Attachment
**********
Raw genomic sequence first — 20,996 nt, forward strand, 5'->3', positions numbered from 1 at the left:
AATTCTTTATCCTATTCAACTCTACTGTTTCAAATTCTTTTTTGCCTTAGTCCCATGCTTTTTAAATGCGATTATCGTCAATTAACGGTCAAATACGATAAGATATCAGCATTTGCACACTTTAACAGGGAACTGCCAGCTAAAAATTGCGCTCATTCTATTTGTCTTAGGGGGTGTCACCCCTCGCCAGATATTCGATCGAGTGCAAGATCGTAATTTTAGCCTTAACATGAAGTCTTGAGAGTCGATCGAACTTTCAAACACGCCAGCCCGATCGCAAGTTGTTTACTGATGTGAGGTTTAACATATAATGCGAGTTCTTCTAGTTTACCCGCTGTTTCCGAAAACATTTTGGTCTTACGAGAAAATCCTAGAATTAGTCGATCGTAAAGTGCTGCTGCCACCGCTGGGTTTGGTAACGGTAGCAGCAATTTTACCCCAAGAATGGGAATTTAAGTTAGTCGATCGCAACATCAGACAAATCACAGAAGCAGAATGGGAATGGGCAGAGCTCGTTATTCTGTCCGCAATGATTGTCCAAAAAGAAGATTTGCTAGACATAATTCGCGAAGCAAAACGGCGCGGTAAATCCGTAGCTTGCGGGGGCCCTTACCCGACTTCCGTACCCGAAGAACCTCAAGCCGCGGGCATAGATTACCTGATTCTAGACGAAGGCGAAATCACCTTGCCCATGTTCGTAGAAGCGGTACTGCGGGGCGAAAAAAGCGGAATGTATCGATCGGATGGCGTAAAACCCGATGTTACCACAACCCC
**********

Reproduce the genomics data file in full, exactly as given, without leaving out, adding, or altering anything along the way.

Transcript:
Raw genomic sequence first — 20,996 nt, forward strand, 5'->3', positions numbered from 1 at the left:
AATTCTTTATCCTATTCAACTCTACTGTTTCAAATTCTTTTTTGCCTTAGTCCCATGCTTTTTAAATGCGATTATCGTCAATTAACGGTCAAATACGATAAGATATCAGCATTTGCACACTTTAACAGGGAACTGCCAGCTAAAAATTGCGCTCATTCTATTTGTCTTAGGGGGTGTCACCCCTCGCCAGATATTCGATCGAGTGCAAGATCGTAATTTTAGCCTTAACATGAAGTCTTGAGAGTCGATCGAACTTTCAAACACGCCAGCCCGATCGCAAGTTGTTTACTGATGTGAGGTTTAACATATAATGCGAGTTCTTCTAGTTTACCCGCTGTTTCCGAAAACATTTTGGTCTTACGAGAAAATCCTAGAATTAGTCGATCGTAAAGTGCTGCTGCCACCGCTGGGTTTGGTAACGGTAGCAGCAATTTTACCCCAAGAATGGGAATTTAAGTTAGTCGATCGCAACATCAGACAAATCACAGAAGCAGAATGGGAATGGGCAGAGCTCGTTATTCTGTCCGCAATGATTGTCCAAAAAGAAGATTTGCTAGACATAATTCGCGAAGCAAAACGGCGCGGTAAATCCGTAGCTTGCGGGGGCCCTTACCCGACTTCCGTACCCGAAGAACCTCAAGCCGCGGGCATAGATTACCTGATTCTAGACGAAGGCGAAATCACCTTGCCCATGTTCGTAGAAGCGGTACTGCGGGGCGAAAAAAGCGGAATGTATCGATCGGATGGCGTAAAACCCGATGTTACCACAACCCC